Campers create play during MSU camp


Writing instructor John Bateman leads a group during Summer Scholars on Stage. (Submitted photo)

By: 
MARY RUMORE
Staff Writer

Campers in the Mississippi State University Summer Scholars On Stage program are learning all the aspects of writing a play during the three-week camp.

Writing instructor John Bateman said the first week is writing camp, and the next two weeks are production camp. Campers can either participate in all three weeks or only the production camp.

Bateman said the campers stay in the dorm and spend around 14 hours each day writing and working on their play.

Bateman said during the writing camp, the students will work on songwriting, script writing and set design and production. He said the campers are split up into three groups, and each group is then responsible for one act of the play.

Bateman said, from there, the songwriters also split off and write music to accompany the play.

“Once the writer’s camp finishes, we have a complete, three act script with music,” Bateman said. “The songwriters will continue to work on the music, and the production campers show up on Saturday, and production camp starts on Sunday. That’s when they have auditions for the parts.”

At the end of the three-weeks, the campers will put on their play at 7 p.m. July 13 and 1 p.m. July 15 at McComas Hall.

Camp Director Joe Ray Underwood said the performances are free, open to the public and suitable for all ages.

Bateman said this year’s production is science fiction and fantasy themed, along with being a comedy and a musical.

“What they’re all exploring is the idea that on Friday the 13th, there’s a tear in the universe,” Bateman said. “The performance this year falls on Friday the 13th, so they loved that idea and ran with it.”

Underwood said during the intermission of the play, Elizabeth Hood will be inducted into the Hall of Fame for her contribution to the Summer Scholars program.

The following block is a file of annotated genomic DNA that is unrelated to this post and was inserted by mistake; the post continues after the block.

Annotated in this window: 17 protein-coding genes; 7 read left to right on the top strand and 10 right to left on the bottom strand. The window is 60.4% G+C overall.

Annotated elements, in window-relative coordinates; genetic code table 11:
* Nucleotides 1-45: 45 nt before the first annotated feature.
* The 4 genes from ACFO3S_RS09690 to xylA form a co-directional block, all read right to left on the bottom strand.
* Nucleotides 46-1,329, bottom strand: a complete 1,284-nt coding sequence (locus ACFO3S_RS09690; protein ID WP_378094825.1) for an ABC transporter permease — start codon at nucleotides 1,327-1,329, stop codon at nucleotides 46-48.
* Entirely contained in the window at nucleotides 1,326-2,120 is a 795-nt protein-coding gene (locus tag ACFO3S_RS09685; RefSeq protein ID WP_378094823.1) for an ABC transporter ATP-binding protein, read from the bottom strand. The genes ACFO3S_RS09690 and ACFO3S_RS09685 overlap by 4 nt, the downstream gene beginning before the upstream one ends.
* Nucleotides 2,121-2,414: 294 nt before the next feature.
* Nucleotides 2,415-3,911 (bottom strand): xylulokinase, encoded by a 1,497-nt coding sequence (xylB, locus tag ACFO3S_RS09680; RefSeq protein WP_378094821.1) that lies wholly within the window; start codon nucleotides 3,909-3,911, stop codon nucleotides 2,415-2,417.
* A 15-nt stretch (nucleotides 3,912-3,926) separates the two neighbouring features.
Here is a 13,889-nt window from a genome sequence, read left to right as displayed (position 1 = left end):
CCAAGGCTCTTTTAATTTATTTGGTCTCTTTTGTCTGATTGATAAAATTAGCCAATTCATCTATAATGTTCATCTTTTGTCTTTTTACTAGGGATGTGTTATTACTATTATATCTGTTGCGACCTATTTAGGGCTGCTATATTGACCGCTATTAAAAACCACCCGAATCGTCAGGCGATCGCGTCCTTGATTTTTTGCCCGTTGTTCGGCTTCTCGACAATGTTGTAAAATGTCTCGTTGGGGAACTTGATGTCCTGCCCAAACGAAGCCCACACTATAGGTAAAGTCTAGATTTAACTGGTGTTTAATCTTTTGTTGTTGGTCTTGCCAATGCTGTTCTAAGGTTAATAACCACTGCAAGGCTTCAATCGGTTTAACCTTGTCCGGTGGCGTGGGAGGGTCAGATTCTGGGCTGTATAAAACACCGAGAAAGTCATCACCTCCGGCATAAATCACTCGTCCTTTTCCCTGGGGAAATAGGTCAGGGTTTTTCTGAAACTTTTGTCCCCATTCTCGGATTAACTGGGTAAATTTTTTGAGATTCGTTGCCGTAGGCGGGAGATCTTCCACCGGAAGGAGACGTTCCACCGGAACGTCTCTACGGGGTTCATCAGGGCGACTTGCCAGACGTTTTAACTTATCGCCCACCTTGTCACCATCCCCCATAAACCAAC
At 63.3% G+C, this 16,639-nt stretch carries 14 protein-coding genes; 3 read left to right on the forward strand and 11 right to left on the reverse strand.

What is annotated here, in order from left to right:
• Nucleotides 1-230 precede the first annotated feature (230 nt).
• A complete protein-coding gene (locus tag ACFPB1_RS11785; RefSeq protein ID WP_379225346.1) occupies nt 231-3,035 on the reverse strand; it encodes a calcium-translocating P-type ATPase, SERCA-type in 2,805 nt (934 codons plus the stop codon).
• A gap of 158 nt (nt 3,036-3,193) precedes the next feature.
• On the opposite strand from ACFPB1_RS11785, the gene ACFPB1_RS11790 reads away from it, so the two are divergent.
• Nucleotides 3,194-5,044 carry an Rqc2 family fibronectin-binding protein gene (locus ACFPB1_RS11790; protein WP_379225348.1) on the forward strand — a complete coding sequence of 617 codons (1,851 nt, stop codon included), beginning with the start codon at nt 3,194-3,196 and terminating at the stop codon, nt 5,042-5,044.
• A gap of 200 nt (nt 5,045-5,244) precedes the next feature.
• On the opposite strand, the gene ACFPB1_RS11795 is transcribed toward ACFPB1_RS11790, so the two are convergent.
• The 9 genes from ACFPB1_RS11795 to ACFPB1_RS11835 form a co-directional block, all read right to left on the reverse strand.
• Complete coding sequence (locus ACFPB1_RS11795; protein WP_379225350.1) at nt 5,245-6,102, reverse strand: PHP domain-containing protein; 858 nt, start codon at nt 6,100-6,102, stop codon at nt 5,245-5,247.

“Every year we recognize somebody, and this year we are recognizing the family of Elizabeth Hood,” Underwood said. “She was a really outstanding writer, actor and performer.”

Before her death, Underwood said, Hood graduated from Starkville High School, played in the Georgetown Symphony and worked on the writing staff for Victoria’s Secret in New York.

Underwood said Elizabeth Rheinfrank, a friend of Hood and mother of one of the campers, will accept the Hall of Fame induction in honor of Hood.

Bateman said regardless of what the campers’ futures hold, he feels the skills they learn during this camp will help them in their careers.

“They will learn how to have a voice, and how to advocate for an idea that they have,” Bateman said. “They learn how to work with other people and being able to articulate a creative idea with
support. Regardless of what profession you’re in, being able to articulate an idea and the thought behind it in a story is an important skill. It is a tremendous opportunity.”

Bateman said the camp also allows the high schoolers to build their self esteem because regardless of what they write, it will end up stage, which rarely happens in the theatre world.

“We really just want the kids to be creative and express themselves,” Underwood said.

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